Google basically pursues the interest that you spend as much time as possible on the computer and smartphone. However, the company has now introduced the “Head Up” function. It is supposed to make sure that you don’t look at your smartphone. Here’s what’s behind it.
Head up: Google introduces new function
The smartphone is our daily companion. We spend several hours a day in front of the small screens. Since this is not only unhealthy, but can even be dangerous in certain situations, Google has now introduced the new “Head Up” function.
It is supposed to prompt you via notification on your screen to raise your eyes and pay attention to your surroundings. The push notification is supposed to appear on your smartphone when you are on the move and still look at your smartphone.
This is how “head up” works technologically
But how does Google actually know that you are looking at your smartphone and that you are moving in public?
The second question is the more exciting one. In order to analyze the way you move, Google looks at whether you are moving. Incidentally, you don’t even have to have your location function activated for this. If this is the case, Google only knows whether you are moving outside of your home.
The definition for looking at your smartphone is (intentionally) a bit fuzzier. To analyze that, Google only looks at whether the screen is activated during your physical activity.
That is, whether your screen is just unlocked or whether you are actually looking at your smartphone, Google only guesses. Of course, the probability is still high with an unlocked screen.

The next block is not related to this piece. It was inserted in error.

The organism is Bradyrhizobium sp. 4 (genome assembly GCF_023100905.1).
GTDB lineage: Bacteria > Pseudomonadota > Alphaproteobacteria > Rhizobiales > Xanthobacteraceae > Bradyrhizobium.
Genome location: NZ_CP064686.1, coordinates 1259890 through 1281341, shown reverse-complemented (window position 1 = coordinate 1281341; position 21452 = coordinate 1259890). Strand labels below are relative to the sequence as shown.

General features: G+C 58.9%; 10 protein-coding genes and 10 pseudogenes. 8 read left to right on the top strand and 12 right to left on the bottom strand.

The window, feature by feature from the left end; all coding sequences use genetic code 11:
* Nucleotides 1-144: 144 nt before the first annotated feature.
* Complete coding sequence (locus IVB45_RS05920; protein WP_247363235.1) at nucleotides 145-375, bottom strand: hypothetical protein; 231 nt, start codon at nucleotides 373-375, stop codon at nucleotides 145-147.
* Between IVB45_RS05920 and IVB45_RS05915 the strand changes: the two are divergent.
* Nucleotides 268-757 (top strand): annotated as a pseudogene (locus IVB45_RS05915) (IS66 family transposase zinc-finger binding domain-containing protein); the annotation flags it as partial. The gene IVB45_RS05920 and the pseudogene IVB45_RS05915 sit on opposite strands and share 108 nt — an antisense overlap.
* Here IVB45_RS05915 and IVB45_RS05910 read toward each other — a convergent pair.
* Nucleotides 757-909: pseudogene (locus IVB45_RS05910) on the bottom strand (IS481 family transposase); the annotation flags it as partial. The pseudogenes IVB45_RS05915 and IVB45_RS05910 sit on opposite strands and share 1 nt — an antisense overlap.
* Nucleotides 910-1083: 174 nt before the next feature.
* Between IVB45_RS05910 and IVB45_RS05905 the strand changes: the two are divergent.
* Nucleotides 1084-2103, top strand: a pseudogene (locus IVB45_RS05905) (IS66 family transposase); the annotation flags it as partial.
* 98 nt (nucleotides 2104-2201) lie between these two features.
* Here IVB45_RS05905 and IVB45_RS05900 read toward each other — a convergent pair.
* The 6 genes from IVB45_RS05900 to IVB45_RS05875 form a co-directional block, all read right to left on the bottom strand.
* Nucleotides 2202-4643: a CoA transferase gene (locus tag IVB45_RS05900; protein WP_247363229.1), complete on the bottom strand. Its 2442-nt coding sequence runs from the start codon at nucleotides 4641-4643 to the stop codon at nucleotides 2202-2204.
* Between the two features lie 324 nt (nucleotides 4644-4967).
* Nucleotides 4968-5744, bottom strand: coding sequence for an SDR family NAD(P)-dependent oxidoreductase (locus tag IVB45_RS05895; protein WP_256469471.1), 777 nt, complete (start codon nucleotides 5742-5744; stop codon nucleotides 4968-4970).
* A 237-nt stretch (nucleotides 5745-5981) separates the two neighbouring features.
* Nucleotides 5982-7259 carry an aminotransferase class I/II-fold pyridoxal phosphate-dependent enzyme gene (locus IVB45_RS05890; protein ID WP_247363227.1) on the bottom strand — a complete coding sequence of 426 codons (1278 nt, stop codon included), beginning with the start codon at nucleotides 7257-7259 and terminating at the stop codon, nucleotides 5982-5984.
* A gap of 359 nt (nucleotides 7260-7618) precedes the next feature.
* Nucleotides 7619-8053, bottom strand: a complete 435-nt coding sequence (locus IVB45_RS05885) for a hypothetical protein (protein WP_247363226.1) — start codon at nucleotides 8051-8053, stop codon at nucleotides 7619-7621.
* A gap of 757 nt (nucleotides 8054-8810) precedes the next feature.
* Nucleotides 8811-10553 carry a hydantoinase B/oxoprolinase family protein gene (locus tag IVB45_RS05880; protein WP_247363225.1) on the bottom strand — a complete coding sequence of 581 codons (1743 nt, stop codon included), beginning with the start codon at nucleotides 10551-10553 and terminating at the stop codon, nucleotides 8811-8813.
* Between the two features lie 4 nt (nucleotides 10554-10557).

Activate head up: You have to meet these requirements
“Head Up is available for Android 12 or Android S operating systems. If you do not want to wait for the rollout, you can already download the beta version. The prerequisite is that your smartphone supports the new operating system.
To activate the feature, you have to give your permission in the menu item “Physical activities”. Google can then compare the way you move and the distance you have covered with the time you have spent there.
This is how the new Digital Wellbeing feature looks like
If you can’t wait any longer, Twitter user Jay Prakash Kamat has already shared the corresponding screenshots.
Incidentally, the German version of the currently available beta version then says: “Let Google remind you when you’re walking not to keep looking at your smartphone.” And for good measure, Google adds: “But be careful, that doesn’t mean you don’t have to pay attention in the meantime.